What Snyder achieves with his pretty pictures is, to that limited extent, a near perfect recreation of the source. In the presentation of this world, it is flawless. Let us call that my first compliment, have a gold star, but to me it’s not much of one. Given the original comics, effectively a set of storyboards loved by all, Snyder and team managed to follow them. Far too pedantically if anything. Comics, like anything else, can be adapted to a different media; but they need to be adapted, not just aped regardless of form or content.

In the casting, and still speaking visually mind, only one key member stood out as poorly chosen – Matthew Goode seemed a far cry from the beautiful and charismatic Adrian Veidt, a strange decision given that Ozymandias represented Watchmen’s closest match to the traditional square-jawed Alpha Male in tights. Of the other principle players, every single one is like watching the pictures made flesh – but yes, only skin deep. Shuck off that skin and the cellulose-based punch lines come all too easy, and I’m doing disrespect to the source medium even using them. Sketchy characterisation, paper thin. Wooden doesn’t cut it. Back to the drawing board would that we could. Oh. Er. Don’t go to the cinema, watch it on paper view.

The acting in Watchmen is woeful. Actually, no: mostly there is no acting. In one case this is deliberate (and I’m being slightly unfair to Dr. Manhattan here, because pre-transformation Billy Crudup was okay – for all of five minutes). Otherwise this was on a par with watching two hours of mannequin soap opera only broken up by adverts for The Matrix – In Colour! There was one performance, that of The Comedian, which showed life and (though admittedly cartoonish) even a little depth – the rest had all the authentic immediacy of the live re-enactment of a boxing match, where the fighters have to pause to find out who lands the next blow.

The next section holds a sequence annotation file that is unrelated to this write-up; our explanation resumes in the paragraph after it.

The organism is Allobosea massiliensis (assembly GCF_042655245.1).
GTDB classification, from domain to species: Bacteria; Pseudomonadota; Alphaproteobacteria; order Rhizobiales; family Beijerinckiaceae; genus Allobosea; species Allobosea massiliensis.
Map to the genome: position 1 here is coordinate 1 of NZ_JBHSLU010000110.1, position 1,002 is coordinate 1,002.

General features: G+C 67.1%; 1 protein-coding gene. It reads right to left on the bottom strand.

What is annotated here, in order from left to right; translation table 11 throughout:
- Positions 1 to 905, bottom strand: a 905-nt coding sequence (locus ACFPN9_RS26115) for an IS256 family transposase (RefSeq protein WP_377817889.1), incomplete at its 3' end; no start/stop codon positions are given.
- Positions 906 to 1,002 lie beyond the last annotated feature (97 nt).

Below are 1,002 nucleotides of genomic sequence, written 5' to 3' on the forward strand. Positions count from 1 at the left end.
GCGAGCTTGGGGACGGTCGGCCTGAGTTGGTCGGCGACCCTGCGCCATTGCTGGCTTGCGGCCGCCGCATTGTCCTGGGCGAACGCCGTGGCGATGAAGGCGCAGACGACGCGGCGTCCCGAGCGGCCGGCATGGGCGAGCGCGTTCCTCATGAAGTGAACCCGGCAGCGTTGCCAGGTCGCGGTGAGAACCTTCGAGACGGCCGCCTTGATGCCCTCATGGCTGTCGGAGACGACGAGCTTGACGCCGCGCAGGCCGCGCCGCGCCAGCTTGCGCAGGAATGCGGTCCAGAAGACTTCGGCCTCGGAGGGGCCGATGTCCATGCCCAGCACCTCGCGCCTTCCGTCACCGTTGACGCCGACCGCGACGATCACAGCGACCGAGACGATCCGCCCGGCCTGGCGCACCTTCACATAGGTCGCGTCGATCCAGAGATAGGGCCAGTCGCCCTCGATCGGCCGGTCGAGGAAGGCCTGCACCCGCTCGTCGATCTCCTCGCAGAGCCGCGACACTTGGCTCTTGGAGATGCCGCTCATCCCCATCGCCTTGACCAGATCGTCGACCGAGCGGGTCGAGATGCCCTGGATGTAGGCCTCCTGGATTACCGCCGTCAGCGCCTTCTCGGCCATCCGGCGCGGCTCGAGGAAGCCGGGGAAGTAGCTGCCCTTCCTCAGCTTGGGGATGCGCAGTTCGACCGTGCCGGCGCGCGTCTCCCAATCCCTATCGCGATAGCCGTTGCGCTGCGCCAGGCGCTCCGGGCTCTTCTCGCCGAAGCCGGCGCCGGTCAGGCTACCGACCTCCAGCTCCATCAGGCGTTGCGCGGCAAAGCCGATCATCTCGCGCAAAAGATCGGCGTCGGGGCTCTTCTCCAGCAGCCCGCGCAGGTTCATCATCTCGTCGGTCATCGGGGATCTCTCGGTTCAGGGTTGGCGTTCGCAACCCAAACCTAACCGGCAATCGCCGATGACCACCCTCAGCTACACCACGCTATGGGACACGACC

Perhaps you are familiar with “the uncanny valley” – the notion that, when witnessing something artificial and yet remarkably close in appearance or action to a human being, the observer feels a sensation of revulsion. Many may be aware of the Japanese “actroid” robots and the reaction they tend to inspire at public expositions around the world. Now, if you imagine two of them fucking each other, you approximate the degree of sensuality and passion pumping through the sex scene at the heart of Watchmen. I’ve not felt such distress since that long repressed family film night when mum, dad, brothers and I had to endure “the sexy bit” of some on-TV flick, and the littlest one asked “why the lady has big muscles”. It is absolutely terrible, and it goes on for ages. The slow motion doesn’t help.

In truth, none of the slow motion helps, and Watchmen is sodden with it. I gave up on Snyder’s 300 after barely half an hour, so dulled was my interest by the apparent drops in frame rate. It is as though he seeks to recreate – and force upon his audience – the experience of really studying a frame of the comic to soak up every detail. I’ve done it, while reading a comic (I’ve also chosen to skim over frames as well, and both ways it was my choice). This is one of the joys of the medium, something to which even the purely written story cannot compare: to be able to take your time fully absorbing an image, in a way that one can’t while reading, say, a paragraph of text. Being forced to do this, repeatedly and at length, is not the same thing. It is a stylistic error, and in the absence of any other kind of directorial signature it says something painfully significant about Snyder’s artistic limitations.